According to the World Bank the government has not only increased spending on education but also rolled out a plan to achieve more effectiveness in the process. Especially in regard to ICT they recognise, that a swifter movement towards its application in classrooms and increased funding of scientific research is necessary.
Although general progress has been made, early childhood, pre-university, and university education still need more attention, according to Prime Minister Kurti. In a speech he emphasised the implementation of digital technology across the board for 2022-2026 to further bolster the trends of digital transformation. For this, EUR 3.5 million have been allocated, 106 scholarships for girls in the STEM field and 1365 university scholarships for female students have been created as well as 1000 information technology courses for graduates of vocational schools (PrimeMinsterOffice 2022).
Nevertheless, and despite all these efforts the country made, and its plans for the future, it is not there yet. Enrolments into ICT related fields are rising but the skill gap which the ICT sector faces is omnipresent and has many implications, as it hinders the country to reach its full potential.
Programs and Initiatives to alleviate it, like the 2014 Action Program for Kosovo for improving ICT competitiveness, an EU-funded project that has recently trained teachers and students, an initiative for improving woman inclusion in the field, a digital infrastructure project connecting 954 primary and 122 secondary schools to enable ICT education are in progress or have been conducted. And while some have shown results and success stories most of these measures can only bear fruit over a longer time period (WBIF 2023 / WeBalkans 2022 / EC 2017).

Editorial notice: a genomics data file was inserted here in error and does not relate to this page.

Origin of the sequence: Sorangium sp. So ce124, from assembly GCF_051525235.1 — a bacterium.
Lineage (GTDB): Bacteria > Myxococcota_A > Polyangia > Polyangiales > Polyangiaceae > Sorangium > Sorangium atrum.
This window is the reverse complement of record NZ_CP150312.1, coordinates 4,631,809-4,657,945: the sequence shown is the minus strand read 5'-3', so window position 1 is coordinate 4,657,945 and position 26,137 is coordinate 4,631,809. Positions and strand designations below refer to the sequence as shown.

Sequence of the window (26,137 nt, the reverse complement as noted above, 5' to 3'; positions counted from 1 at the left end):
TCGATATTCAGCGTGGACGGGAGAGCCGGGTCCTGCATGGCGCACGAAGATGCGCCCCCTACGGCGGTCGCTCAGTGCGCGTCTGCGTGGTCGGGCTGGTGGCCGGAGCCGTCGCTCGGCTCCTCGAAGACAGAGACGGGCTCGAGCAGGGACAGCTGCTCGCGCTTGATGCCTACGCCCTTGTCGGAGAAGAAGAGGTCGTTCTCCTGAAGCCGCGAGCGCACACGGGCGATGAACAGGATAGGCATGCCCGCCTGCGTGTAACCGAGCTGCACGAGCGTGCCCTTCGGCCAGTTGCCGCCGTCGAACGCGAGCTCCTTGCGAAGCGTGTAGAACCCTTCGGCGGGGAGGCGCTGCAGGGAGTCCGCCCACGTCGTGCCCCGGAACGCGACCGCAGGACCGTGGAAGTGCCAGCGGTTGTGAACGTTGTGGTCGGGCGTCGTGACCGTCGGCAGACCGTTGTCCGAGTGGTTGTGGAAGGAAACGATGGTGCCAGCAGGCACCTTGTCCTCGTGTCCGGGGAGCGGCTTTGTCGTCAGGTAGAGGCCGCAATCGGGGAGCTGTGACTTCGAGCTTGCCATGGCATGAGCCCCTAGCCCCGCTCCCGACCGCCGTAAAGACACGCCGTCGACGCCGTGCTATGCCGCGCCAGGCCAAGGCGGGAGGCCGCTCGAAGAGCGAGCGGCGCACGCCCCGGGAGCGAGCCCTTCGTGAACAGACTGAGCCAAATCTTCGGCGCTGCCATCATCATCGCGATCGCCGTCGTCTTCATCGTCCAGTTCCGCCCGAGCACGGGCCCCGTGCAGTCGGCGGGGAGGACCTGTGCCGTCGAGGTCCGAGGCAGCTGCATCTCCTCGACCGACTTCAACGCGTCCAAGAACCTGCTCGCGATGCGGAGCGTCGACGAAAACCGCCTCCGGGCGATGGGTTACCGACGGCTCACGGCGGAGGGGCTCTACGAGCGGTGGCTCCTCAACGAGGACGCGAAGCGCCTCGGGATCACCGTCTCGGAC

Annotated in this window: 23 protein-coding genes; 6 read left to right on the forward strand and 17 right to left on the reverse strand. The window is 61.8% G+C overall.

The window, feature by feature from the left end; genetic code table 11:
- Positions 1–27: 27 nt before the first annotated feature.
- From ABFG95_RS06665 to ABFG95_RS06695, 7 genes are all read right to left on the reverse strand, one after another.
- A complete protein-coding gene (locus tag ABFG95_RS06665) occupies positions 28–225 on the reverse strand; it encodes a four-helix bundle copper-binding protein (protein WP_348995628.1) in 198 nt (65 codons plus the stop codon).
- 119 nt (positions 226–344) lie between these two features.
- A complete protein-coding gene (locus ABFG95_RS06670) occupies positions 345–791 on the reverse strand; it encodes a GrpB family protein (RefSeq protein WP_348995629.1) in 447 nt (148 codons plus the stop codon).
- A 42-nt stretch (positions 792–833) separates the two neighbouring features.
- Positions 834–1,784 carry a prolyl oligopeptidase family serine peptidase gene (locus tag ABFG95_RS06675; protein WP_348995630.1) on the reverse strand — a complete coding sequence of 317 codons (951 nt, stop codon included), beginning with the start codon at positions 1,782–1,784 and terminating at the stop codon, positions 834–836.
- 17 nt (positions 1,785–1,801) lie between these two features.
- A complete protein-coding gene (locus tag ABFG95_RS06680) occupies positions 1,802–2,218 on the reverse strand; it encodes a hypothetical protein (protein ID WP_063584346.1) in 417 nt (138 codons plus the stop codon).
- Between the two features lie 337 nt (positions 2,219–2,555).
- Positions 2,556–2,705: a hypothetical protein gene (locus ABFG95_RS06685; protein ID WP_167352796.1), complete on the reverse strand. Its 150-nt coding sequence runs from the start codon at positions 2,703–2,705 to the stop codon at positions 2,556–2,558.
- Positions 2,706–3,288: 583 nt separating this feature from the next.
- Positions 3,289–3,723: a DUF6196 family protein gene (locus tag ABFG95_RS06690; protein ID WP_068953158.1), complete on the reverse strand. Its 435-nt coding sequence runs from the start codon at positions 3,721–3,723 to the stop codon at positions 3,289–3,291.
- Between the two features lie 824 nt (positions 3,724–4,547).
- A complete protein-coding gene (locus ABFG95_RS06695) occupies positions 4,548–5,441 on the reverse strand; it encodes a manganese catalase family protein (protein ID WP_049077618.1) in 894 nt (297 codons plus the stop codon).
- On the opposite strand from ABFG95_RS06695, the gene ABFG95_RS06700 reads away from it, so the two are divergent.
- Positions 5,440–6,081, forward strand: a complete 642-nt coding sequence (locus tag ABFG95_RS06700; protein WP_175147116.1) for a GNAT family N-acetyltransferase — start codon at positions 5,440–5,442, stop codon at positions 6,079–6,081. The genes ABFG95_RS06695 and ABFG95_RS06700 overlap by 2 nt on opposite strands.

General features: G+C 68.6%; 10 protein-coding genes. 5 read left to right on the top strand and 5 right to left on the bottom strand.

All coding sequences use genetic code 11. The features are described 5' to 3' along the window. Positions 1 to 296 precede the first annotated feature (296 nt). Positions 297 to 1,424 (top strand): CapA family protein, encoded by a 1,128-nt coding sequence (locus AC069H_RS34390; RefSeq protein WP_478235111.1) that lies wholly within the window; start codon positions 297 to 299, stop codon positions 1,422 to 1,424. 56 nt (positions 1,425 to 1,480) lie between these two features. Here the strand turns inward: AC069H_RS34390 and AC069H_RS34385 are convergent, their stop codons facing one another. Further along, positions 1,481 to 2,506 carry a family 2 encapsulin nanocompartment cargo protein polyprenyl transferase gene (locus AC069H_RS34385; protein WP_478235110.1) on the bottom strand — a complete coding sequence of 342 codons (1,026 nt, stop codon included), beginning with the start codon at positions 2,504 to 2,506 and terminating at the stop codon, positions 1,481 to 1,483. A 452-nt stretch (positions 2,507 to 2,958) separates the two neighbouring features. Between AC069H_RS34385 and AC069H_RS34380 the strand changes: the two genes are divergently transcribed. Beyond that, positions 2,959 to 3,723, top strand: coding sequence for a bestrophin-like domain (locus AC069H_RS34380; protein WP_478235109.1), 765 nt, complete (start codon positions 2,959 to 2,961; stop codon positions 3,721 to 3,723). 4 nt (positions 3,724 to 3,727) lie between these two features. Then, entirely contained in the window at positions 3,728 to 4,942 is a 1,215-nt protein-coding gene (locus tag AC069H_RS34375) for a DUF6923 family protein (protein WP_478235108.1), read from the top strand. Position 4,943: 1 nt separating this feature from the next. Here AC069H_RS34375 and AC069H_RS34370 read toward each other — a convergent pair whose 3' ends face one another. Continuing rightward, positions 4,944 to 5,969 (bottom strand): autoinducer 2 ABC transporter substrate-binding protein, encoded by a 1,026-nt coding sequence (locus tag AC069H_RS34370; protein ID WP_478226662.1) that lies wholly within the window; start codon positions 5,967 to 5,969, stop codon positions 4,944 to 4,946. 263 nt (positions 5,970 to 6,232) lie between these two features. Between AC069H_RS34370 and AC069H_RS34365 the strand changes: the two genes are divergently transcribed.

The average monthly salary in Kosovo was around EUR 500 in 2021 but might differ from city to city. The gender pay gap is slowly closing but still lies as high as 30% (TE 2023 / RCC 2022)
The average salary in the ICT sector is around EUR 756 but might deviate significantly depending on city and region (STIKK 2021)
Call centre employees in Kosovo receive salary between EUR 750 and 1.500 which is way higher than the national average.
Read the full article and more insights in the Outsourcing Destination Guide Kosovo by German Outsourcing Association: https://www.outsourcing-destinations.org/portfolio/outsourcing-destination-guide-kosovo/